Although it is important to practice your target pace, I am a strong believer of shorter faster runs in training. Whatever your pace, train faster, this will make it easier on the day. When your body adapts to running at a faster pace, you improve, then you can run faster. As you get used to running at a higher intensity, the lower intensity will become relatively easier. When training for a PB I always like to do a couple of speed sessions a week to push improvements and to ensure that my target pace feels more comfortable. A parkrun, or quick short distance max effort run, or intervals are good for speed training. But don’t always train fast, give your body plenty of time to recover with steady runs.

Run with a Pacer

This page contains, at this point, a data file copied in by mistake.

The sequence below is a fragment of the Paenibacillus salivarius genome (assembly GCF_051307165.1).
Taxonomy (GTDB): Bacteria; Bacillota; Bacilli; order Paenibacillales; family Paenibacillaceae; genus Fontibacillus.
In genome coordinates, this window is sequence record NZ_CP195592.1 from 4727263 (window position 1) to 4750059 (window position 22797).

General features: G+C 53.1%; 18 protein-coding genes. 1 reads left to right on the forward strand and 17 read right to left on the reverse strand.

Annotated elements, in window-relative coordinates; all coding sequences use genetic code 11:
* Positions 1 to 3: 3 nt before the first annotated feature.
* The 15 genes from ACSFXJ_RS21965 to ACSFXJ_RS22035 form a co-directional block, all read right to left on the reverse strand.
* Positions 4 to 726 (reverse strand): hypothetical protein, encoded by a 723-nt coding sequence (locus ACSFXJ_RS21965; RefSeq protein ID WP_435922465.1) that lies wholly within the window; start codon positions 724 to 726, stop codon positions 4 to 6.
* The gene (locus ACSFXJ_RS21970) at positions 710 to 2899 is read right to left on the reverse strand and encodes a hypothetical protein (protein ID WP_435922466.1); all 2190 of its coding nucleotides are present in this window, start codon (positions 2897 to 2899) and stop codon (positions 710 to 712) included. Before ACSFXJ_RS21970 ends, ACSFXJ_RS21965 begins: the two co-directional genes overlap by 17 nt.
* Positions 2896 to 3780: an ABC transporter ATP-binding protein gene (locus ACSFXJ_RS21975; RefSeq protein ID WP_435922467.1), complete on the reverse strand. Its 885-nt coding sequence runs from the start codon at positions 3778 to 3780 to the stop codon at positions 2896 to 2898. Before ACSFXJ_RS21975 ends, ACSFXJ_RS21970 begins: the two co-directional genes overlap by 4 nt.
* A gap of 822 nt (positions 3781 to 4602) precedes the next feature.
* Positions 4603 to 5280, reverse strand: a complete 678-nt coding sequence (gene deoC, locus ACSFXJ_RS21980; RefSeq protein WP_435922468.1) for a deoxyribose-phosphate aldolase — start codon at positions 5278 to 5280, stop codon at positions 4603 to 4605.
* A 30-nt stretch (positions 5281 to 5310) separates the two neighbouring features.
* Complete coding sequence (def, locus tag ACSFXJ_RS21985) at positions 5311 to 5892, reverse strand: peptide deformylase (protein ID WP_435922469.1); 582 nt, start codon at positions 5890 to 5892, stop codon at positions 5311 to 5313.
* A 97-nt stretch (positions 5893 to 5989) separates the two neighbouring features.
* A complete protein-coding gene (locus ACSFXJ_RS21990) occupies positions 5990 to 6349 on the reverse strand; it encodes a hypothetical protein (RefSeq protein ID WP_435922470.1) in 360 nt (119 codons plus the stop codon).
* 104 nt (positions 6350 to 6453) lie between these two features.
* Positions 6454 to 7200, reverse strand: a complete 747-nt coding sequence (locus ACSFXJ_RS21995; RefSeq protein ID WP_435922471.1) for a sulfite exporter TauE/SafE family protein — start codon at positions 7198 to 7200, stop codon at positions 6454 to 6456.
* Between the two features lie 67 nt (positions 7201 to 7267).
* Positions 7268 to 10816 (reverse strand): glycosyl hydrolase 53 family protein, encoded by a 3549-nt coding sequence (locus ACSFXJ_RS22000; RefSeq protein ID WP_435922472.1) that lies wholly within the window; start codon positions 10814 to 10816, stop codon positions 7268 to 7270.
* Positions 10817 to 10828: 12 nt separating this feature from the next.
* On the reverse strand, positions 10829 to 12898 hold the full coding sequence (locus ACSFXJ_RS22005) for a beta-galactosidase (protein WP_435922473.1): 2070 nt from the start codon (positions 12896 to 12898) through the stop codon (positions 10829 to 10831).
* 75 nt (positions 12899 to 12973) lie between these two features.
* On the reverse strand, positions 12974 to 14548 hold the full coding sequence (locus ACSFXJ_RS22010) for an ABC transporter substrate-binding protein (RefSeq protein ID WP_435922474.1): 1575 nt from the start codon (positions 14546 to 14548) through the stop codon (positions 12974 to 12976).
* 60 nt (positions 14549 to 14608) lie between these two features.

Now of course I was going to mention following a Pacer. I must admit that it may not be for everyone, as some people just want to do their own thing. However the whole idea of following a Pacer is that they will run at a consistent pace, and this will allow you to take your mind off it. A good Pacer will do more than just keep you at a steady pace. They will keep you motivated throughout your run. Also, those running around you will be aiming for a similar sort of time, so you can surround yourself with people all striving to achieve the same time, and you can support and motivate each other.

It’s been said before, so will I will throw this out there… NO following a Pacer is not cheating. We do not carry you, we do not do any of the running